Sean Sullivan
Aug 18, 2007 Sean Sullivan rated it did not like it  ·  review of another edition
Shelves: business
I love me some Michael Lewis, and I have confessed here before a pleasure in the business tell all book. Michael Lewis wrote one of the genre, Liar’s Poker. This collection of pieces written right before and after Liar’s Poker is all right, but not his best work.

I have a high tolerance for bad writing if I am interested in the subject manner, but even I had a hard time getting through some of the early pieces in here about the excesses of Wall Street or the inherent stupidity of American Express
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Doug
Mar 28, 2012 Doug rated it it was ok  ·  review of another edition
Shelves: business, nonfiction
In terms of big financial news, I guess there wasn't much that happened in the early 90s. This book was a good epilogue of the Barbarians at the Gate 80s and segway into the greed of the Dotcom boom and beyond. A point the struck me was Lewis's observation of the roots of the changing relationship between banks and corporations.

Changing the structure of the market for corporate shares has profound effects on corporate control for several reasons. First, when brokerage profits collapse, brokerag
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Kevin
Oct 15, 2013 Kevin rated it it was ok  ·  review of another edition
Shelves: business
I need to start reading the summaries before reading the book. I've read another book by Michael Lewis and thought it was fantastic. However, this one leaves a bit to be desired.

Going through it, I found it interesting, frequently funny, which is odd considering that it's a book about our money obsession. But I kept wondering how he was going to bring all these stories he was telling into a single, succinct point. Well, I was still wondering that after I finished it.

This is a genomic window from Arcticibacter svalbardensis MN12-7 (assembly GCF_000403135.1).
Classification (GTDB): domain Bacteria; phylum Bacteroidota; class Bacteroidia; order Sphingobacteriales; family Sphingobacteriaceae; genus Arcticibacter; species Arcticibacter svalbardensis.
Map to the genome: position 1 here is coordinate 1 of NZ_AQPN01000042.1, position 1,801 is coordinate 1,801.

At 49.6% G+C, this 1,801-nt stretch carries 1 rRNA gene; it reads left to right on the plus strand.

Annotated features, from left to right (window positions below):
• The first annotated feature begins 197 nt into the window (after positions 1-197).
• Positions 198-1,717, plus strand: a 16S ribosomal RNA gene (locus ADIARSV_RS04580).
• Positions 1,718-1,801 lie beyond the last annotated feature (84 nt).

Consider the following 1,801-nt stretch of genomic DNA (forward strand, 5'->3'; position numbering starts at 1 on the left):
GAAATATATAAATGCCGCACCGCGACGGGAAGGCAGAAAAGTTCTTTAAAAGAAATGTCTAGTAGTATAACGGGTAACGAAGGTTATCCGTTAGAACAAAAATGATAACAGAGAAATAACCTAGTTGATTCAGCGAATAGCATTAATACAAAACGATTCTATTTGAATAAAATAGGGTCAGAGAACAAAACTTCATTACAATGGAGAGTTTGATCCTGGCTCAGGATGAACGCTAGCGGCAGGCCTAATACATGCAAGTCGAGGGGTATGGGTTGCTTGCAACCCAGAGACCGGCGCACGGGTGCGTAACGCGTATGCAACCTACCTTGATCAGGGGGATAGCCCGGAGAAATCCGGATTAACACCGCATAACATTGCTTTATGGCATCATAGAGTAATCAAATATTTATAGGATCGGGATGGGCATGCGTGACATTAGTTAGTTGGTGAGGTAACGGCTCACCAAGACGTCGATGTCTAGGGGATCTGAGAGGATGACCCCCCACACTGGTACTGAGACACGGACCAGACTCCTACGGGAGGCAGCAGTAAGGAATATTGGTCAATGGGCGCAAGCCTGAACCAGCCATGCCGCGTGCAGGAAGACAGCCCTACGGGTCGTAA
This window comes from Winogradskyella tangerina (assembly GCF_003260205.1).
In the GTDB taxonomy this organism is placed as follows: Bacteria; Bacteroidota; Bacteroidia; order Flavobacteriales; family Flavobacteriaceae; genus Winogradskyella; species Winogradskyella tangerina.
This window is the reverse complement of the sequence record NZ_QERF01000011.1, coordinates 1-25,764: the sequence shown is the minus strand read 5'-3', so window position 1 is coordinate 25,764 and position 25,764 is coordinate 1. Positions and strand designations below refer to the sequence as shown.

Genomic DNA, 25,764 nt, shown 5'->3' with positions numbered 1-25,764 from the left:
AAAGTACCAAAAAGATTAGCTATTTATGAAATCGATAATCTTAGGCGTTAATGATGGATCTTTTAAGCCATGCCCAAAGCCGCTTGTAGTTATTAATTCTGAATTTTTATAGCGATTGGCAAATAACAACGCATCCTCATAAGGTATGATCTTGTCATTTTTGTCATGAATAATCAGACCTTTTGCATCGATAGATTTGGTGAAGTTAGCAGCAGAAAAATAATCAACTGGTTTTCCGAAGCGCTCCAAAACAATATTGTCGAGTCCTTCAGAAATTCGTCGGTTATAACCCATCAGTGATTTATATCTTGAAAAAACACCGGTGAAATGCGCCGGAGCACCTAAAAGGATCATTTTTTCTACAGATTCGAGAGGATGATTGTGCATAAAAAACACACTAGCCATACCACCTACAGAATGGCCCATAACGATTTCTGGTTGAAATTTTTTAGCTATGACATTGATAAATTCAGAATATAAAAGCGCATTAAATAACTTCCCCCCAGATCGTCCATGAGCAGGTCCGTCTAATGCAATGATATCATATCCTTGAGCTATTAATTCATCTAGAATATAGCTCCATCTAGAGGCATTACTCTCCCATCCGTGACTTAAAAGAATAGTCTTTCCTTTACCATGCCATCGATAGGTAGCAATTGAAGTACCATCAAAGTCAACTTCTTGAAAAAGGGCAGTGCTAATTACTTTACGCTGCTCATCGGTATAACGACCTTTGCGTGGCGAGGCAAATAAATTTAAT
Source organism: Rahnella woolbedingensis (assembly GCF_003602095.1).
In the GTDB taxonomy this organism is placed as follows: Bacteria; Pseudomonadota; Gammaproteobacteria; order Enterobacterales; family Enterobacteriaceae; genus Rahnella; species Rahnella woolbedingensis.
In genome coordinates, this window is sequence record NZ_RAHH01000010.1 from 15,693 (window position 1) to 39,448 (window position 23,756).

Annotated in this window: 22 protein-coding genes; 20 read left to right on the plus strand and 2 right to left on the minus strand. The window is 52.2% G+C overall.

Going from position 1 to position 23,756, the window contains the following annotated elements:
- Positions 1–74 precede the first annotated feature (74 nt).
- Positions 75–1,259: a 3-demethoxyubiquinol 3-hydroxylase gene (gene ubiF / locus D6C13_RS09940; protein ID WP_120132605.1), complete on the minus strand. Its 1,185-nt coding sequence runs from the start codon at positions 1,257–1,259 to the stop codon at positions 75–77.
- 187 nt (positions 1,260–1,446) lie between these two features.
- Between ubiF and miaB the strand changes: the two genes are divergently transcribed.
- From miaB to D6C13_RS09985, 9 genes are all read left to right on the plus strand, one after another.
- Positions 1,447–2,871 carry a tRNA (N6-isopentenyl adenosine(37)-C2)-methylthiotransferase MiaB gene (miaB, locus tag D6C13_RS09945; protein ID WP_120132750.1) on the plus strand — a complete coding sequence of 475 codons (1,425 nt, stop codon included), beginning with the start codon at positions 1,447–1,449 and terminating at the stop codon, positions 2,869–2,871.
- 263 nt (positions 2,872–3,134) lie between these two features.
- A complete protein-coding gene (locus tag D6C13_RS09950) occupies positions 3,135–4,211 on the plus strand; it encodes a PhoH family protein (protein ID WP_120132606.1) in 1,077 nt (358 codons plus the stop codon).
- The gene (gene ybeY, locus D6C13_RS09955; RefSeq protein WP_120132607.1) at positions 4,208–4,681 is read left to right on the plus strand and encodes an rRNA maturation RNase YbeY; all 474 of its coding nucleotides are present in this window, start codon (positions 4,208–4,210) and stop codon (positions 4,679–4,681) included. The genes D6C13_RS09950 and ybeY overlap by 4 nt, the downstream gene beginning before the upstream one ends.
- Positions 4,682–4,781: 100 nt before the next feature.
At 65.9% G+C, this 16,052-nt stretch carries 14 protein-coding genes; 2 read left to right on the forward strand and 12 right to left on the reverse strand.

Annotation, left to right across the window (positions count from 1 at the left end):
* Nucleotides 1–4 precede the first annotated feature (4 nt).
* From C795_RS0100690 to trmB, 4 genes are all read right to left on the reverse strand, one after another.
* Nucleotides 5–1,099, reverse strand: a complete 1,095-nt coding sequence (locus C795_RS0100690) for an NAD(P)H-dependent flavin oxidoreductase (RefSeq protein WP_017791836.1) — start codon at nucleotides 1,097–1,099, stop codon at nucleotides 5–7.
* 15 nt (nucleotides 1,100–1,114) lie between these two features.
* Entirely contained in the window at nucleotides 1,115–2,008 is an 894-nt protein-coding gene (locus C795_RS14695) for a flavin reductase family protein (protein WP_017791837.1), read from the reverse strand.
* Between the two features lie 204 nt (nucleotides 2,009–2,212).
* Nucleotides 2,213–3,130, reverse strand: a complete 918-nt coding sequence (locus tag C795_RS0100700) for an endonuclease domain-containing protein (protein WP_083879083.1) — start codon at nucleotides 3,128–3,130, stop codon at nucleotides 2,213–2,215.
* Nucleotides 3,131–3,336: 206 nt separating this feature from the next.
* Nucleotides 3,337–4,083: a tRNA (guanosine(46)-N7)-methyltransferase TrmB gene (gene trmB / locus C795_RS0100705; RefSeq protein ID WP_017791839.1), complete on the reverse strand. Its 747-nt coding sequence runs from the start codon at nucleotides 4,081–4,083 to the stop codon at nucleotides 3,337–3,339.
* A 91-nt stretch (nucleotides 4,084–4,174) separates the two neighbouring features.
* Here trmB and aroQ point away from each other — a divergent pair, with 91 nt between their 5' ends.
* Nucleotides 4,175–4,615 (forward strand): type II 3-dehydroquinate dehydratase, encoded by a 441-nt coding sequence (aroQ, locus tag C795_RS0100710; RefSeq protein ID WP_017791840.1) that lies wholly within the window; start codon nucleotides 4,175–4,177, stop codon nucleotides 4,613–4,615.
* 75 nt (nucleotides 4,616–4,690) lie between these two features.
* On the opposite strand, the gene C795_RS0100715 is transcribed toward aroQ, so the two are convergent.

Turns out it's a collection
...more
Sam
Jan 10, 2013 Sam rated it liked it
Shelves: history
Like all good Michael Lewis, The Money Culture cultivates some of the best stories from a topsy-turvy age and unspools them delightfully for his readers. In The Money Culture, Lewis explores the scene of the late 80's and early nineties, after the Savings and Loans and before the deregulation and Internet bubble that defined the end of the 20th century on Wall Street. From vignettes like a Christmas Carol adaptation, circa 1990, to sardonic bulletins from a cruise up the Amazon for would-be stoc ...more
Brian
Jul 09, 2016 Brian rated it really liked it
A highly entertaining exposé of U.S., British, and Japanese financial culture during the late '80's and early '90's, but certainly bearing relevant truths for both our current and more recent money world. Michael Lewis delivers a series of oft-humorous, sometimes sobering tales of financial discussions/interactions with people of that time ranging from liquor store sales clerks to top business architects--even gaining an audience with Emperor Akihito himself! Well, the latter not so much for a d ...more
Ed
Aug 18, 2012 Ed rated it liked it  ·  review of another edition

In this collection of magazine essays & newspaper opeds from the late 80s & early 90s, Michael Lewis displays the skills that rank him among the best modern-day cultural anthropologists.

I'd guess that one of the big influences upon Lewis' thinking is that other great longtime Wall Street observer, James Grant.

Here's one notably good essay reprinted in "The Money Culture"

http://www.nytimes.com/1990/11/21/opi...

Nick Black
Dec 13, 2010 Nick Black rated it did not like it  ·  review of another edition